News Release

How Rank Voting Would Flip Trump’s Victories


Screen Shot 2016-03-16 at 11.32.54 AMROB RICHIE, rr at, @fairvote
Richie is executive director of FairVote and a leading advocate of electoral reform, including the adoption of ranked choice voting, the instant runoff system that allows voters to rank candidates 1-2-3 and will be on the November ballot in Maine. The group recently partnered with the College of William and Mary and YouGov, producing the report “What Republican Voters Really Think.”

He said today: “The Republican nomination process is dramatic evidence of the failure of its voting rules. Media fixation on who is winning states misses two key flaws. Unlike Democratic contests, delegates often don’t accurately reflect the popular vote, which is getting worse with the shift to winner-take-all primaries. And absent instant runoff voting, the divided field has allowed Donald Trump to sweep a series of states without ever securing a majority of the vote.”

Richie co-wrote the piece “Simulating Instant Runoff Flips Most Donald Trump Primary Victories,” which states: “By only allowing voters to select their first choice candidate, typical American elections do not accurately capture the complexity of voter opinion in a multi-candidate race. This shortcoming is particularly salient in this year’s Republican presidential contest, as support from the majority of GOP voters that oppose Trump is divided among several challengers led by Senators Ted Cruz and Marco Rubio and Governor John Kasich.

“If Super Tuesday contests had been conducted with ranked choice voting — a proven system that empowers voters to rank candidates by preference in order to elect the candidate with the strongest support and the one most likely to garner the support of a majority — the results would look very different. Our models suggest that Trump would have won Alabama and Massachusetts, competed in toss-up races in Tennessee and Vermont, and lost the remaining seven states.”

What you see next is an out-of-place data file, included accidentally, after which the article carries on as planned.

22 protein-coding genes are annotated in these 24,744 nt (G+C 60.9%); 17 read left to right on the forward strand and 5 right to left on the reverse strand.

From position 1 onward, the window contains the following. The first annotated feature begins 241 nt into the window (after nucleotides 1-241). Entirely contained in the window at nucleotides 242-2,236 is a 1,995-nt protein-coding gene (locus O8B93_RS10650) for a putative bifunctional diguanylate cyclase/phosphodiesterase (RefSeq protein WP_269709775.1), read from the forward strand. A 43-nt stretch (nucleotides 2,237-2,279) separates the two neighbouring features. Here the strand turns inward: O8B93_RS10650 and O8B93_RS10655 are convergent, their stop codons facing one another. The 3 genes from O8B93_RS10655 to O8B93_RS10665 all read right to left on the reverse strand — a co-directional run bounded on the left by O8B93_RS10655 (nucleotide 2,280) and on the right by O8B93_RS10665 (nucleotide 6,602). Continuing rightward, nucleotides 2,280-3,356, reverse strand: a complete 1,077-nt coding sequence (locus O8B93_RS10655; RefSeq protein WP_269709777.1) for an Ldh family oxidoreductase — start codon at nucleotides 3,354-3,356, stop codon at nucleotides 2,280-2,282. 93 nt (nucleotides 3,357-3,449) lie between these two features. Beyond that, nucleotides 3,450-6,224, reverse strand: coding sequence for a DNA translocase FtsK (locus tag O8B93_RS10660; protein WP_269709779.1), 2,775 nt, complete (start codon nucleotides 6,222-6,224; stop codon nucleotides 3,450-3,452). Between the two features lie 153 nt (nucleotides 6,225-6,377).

Richie added today, “Our survey of 1,000 Republicans and independents shows clear support for both ranked choice voting and more proportionality in primaries. Our ranked choice voting tally also showed Trump losing despite a big plurality vote lead. It’s clear that Trump’s tactics would not have worked with fairer rules to pick state winners. Even yesterday, he likely would have only won Florida with instant runoff voting.”

Cynthia Terrell, director of FairVote’s Representation2020 project, added: “We’re also getting a great lesson in how moribund our congressional elections are: We see such clear hunger for change in both major party presidential contests, and yet such little sign of that hunger in congressional primaries, where incumbents again are dominant. We must address the disconnect between voters and representatives in the ‘People’s House.'” The new faces we deserve should include far more women — the United States had fallen to 95th in the world in women’s representation. It’s time to review and reform the core rules and structures that limit our democracy.”

You can work with FairVote’s YouGov survey data to see the ranked choice voting outcome and see the impact of removing candidates. features a tool for creating and running ranked choice voting polls.

See more analysis at — including the pieces, “New Polls Show that GOP Split Vote Problem Continues,” “Electoral Systems in the World’s Most Robust Democracies: Only Six of 33 Use U.S.-Style Winner-Take-All Elections,” and “Dr. Jill Stein [presumptive Green Party candidate] Supports Ranked Choice Voting.”

[Editors note: Also see — run by another group of reformers which advocates a different voting system: one that allows voters to score candidates, like judges in the Olympics.]